Foods with complex carbohydrates also typically have more vitamins, fiber, and minerals than foods containing more simple carbohydrates, as long as you’re choosing whole grains over processed ones. For example, whole grains, such as whole-wheat flour, quinoa, brown rice, barley, corn, and oats, among others, provide more nutrients than processed grains, such as white rice and breads, pasta, and baked goods made with white flour.
Nutrient-dense complex carbs that are part of a healthy, balanced diet include:
Whole wheat breads, pastas, and flour
Brown and wild rices
Legumes, such as black beans, chickpeas, lentils, and others
It’s important to scan ingredient labels for foods like breads and pastas, looking for whole grains and fewer sources of added sugar. "Read the box so you know what exactly you're getting. If the first ingredient is whole-wheat flour or whole-oat flour, it's likely going to be a complex carbohydrate,” Meyerowitz says.
When trying to figure out if a source of carbohydrates is good or bad, remember this: The higher in sugar it is, and the lower in fiber, vitamins, and minerals, the worse the food is for you.
The Glycemic Load Factor
Describing carbs as either simple or complex is one way to classify them, but nutritionists and dietitians now use another concept to guide people in making decisions about the carbs they choose to eat.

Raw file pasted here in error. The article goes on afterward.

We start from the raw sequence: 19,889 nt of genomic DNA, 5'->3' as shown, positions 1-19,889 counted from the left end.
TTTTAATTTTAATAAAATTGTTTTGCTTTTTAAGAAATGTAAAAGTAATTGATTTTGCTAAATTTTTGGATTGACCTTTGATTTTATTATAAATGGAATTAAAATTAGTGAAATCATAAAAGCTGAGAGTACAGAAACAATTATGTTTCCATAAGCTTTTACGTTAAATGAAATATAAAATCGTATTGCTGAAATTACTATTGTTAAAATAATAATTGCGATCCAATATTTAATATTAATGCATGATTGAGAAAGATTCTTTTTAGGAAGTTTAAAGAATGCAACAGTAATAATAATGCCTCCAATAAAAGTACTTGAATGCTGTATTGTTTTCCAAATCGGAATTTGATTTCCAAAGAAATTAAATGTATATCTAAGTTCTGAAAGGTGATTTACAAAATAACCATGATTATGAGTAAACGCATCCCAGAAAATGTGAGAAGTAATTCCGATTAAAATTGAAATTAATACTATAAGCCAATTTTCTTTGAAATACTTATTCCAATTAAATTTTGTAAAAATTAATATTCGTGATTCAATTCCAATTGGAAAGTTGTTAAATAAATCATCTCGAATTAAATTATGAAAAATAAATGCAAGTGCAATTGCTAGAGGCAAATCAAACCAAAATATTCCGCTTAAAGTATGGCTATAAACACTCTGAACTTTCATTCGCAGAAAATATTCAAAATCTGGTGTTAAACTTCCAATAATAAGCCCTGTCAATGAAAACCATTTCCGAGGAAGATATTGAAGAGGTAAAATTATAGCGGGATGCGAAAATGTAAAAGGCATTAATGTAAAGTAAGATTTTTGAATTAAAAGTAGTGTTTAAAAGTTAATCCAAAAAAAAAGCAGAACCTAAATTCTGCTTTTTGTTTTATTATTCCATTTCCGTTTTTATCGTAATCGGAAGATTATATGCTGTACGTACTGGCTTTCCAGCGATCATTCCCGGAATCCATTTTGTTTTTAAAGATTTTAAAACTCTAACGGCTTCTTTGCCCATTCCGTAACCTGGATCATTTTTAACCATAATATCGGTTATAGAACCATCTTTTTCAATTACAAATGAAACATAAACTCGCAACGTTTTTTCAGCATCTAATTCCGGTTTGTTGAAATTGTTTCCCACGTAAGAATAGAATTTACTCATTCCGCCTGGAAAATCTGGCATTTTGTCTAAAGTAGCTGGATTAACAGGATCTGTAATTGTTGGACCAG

The glycemic index (GI) of a food basically tells you how quickly and how high your blood sugar will rise after eating the carbohydrate contained in that food, as compared with eating pure sugar. Foods with a high GI are easily digested and cause a quick rise in blood sugar. Foods with a lower GI get digested more slowly.
Knowing the GI for a specific food can help you understand how the carbs in that food will affect your blood sugar, but it’s important to point out that it doesn’t necessarily make a food unhealthy or healthy. Fruits like watermelon and cantaloupe both have a high GI even though both are healthy foods. You can look up a food's GI using the online international GI database.
To take this approach one step further, you want to look at the glycemic load of a food. The glycemic load factors into account both glycemic index and how much carbohydrate is in the food. To determine glycemic load, you multiply a food's glycemic index number by the amount of carbohydrate the food contains per serving, and divide by 100.
A low GL is 10 or less; medium is 11 to 19; and 20 or greater is considered high. For example, a plain bagel has a GI of 72 and GL of 25, while whole-wheat bread has a GI of 69 and GL of 9. GL can also be used to compare the effect of carbohydrates on blood sugar in entire meals or snacks, whereas the GI for a food is only indicative of one food at a time.
Even if a food contains carbs that have a high glycemic index number, if the amount of carbohydrate is low then it won’t have as much of an impact. A good example is watermelon, which has a GI of 80 but a GL of only 5. It tastes sweet, but it’s mostly water.
The bottom line: Carbs are not bad for you. Carbohydrates — both simple and complex ones — are part of a healthy diet. Just be sensible about the carbs you choose. Skip low-nutrient desserts, consider the levels of sugar and fiber, and focus on healthy whole grains, fruits, and veggies to get the energy your body needs every day.